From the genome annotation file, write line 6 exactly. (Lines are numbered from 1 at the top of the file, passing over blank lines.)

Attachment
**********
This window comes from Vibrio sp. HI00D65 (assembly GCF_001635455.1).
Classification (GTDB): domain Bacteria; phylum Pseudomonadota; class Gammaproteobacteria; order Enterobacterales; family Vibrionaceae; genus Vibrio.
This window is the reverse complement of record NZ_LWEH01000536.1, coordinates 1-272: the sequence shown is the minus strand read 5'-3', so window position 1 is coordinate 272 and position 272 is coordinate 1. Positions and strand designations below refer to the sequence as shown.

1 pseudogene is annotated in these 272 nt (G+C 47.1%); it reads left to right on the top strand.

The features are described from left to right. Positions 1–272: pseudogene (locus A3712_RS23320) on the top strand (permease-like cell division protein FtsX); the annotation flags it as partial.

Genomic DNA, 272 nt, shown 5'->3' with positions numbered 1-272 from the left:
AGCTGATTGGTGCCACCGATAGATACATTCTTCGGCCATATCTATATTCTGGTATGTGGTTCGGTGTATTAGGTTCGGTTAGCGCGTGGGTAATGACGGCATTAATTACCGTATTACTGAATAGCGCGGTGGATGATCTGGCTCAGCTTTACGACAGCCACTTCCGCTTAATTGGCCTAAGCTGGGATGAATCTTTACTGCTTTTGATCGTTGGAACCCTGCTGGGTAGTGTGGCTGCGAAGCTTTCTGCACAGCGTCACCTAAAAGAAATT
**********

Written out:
Genomic DNA, 272 nt, shown 5'->3' with positions numbered 1-272 from the left: